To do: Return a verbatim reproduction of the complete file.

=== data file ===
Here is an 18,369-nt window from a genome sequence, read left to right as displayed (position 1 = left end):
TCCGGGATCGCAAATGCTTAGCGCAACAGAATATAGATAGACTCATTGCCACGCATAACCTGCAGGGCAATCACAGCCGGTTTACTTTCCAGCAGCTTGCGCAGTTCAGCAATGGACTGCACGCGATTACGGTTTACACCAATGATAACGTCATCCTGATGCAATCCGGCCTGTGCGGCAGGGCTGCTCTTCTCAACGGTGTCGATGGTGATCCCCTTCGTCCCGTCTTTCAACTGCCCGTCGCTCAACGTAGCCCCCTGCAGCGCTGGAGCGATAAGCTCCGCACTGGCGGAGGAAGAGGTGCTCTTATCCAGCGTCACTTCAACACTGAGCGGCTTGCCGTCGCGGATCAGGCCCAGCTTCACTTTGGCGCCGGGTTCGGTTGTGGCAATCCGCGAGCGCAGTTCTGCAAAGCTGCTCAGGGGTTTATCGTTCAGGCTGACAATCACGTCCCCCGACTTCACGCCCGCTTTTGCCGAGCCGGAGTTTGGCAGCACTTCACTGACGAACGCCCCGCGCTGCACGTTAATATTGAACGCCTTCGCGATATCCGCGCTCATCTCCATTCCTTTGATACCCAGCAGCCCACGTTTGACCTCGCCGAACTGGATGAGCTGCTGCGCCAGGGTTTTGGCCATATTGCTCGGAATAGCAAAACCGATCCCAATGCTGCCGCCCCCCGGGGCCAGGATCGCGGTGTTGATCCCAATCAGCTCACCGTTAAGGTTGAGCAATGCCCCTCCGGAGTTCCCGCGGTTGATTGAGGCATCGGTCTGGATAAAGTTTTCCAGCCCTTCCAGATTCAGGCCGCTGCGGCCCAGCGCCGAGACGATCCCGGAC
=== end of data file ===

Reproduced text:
Here is an 18,369-nt window from a genome sequence, read left to right as displayed (position 1 = left end):
TCCGGGATCGCAAATGCTTAGCGCAACAGAATATAGATAGACTCATTGCCACGCATAACCTGCAGGGCAATCACAGCCGGTTTACTTTCCAGCAGCTTGCGCAGTTCAGCAATGGACTGCACGCGATTACGGTTTACACCAATGATAACGTCATCCTGATGCAATCCGGCCTGTGCGGCAGGGCTGCTCTTCTCAACGGTGTCGATGGTGATCCCCTTCGTCCCGTCTTTCAACTGCCCGTCGCTCAACGTAGCCCCCTGCAGCGCTGGAGCGATAAGCTCCGCACTGGCGGAGGAAGAGGTGCTCTTATCCAGCGTCACTTCAACACTGAGCGGCTTGCCGTCGCGGATCAGGCCCAGCTTCACTTTGGCGCCGGGTTCGGTTGTGGCAATCCGCGAGCGCAGTTCTGCAAAGCTGCTCAGGGGTTTATCGTTCAGGCTGACAATCACGTCCCCCGACTTCACGCCCGCTTTTGCCGAGCCGGAGTTTGGCAGCACTTCACTGACGAACGCCCCGCGCTGCACGTTAATATTGAACGCCTTCGCGATATCCGCGCTCATCTCCATTCCTTTGATACCCAGCAGCCCACGTTTGACCTCGCCGAACTGGATGAGCTGCTGCGCCAGGGTTTTGGCCATATTGCTCGGAATAGCAAAACCGATCCCAATGCTGCCGCCCCCCGGGGCCAGGATCGCGGTGTTGATCCCAATCAGCTCACCGTTAAGGTTGAGCAATGCCCCTCCGGAGTTCCCGCGGTTGATTGAGGCATCGGTCTGGATAAAGTTTTCCAGCCCTTCCAGATTCAGGCCGCTGCGGCCCAGCGCCGAGACGATCCCGGAC